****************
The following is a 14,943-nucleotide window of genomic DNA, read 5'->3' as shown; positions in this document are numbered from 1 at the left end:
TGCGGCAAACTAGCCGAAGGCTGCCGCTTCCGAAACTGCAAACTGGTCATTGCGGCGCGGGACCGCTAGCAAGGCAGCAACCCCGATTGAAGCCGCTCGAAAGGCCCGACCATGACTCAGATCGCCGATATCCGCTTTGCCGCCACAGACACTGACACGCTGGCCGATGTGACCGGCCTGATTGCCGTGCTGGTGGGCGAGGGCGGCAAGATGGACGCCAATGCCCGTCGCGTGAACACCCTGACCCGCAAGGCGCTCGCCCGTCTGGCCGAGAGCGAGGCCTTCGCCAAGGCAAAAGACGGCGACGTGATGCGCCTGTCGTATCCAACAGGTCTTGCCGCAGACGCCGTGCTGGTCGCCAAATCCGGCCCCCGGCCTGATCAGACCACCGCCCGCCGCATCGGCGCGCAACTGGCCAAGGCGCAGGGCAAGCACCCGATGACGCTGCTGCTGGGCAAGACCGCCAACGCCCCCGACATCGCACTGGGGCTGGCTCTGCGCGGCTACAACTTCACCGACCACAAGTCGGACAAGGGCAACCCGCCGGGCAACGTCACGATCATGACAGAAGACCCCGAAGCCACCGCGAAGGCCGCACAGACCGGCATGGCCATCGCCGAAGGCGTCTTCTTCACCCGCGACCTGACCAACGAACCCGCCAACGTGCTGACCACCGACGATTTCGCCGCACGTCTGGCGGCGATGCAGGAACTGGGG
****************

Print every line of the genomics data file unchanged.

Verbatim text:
The following is a 14,943-nucleotide window of genomic DNA, read 5'->3' as shown; positions in this document are numbered from 1 at the left end:
TGCGGCAAACTAGCCGAAGGCTGCCGCTTCCGAAACTGCAAACTGGTCATTGCGGCGCGGGACCGCTAGCAAGGCAGCAACCCCGATTGAAGCCGCTCGAAAGGCCCGACCATGACTCAGATCGCCGATATCCGCTTTGCCGCCACAGACACTGACACGCTGGCCGATGTGACCGGCCTGATTGCCGTGCTGGTGGGCGAGGGCGGCAAGATGGACGCCAATGCCCGTCGCGTGAACACCCTGACCCGCAAGGCGCTCGCCCGTCTGGCCGAGAGCGAGGCCTTCGCCAAGGCAAAAGACGGCGACGTGATGCGCCTGTCGTATCCAACAGGTCTTGCCGCAGACGCCGTGCTGGTCGCCAAATCCGGCCCCCGGCCTGATCAGACCACCGCCCGCCGCATCGGCGCGCAACTGGCCAAGGCGCAGGGCAAGCACCCGATGACGCTGCTGCTGGGCAAGACCGCCAACGCCCCCGACATCGCACTGGGGCTGGCTCTGCGCGGCTACAACTTCACCGACCACAAGTCGGACAAGGGCAACCCGCCGGGCAACGTCACGATCATGACAGAAGACCCCGAAGCCACCGCGAAGGCCGCACAGACCGGCATGGCCATCGCCGAAGGCGTCTTCTTCACCCGCGACCTGACCAACGAACCCGCCAACGTGCTGACCACCGACGATTTCGCCGCACGTCTGGCGGCGATGCAGGAACTGGGG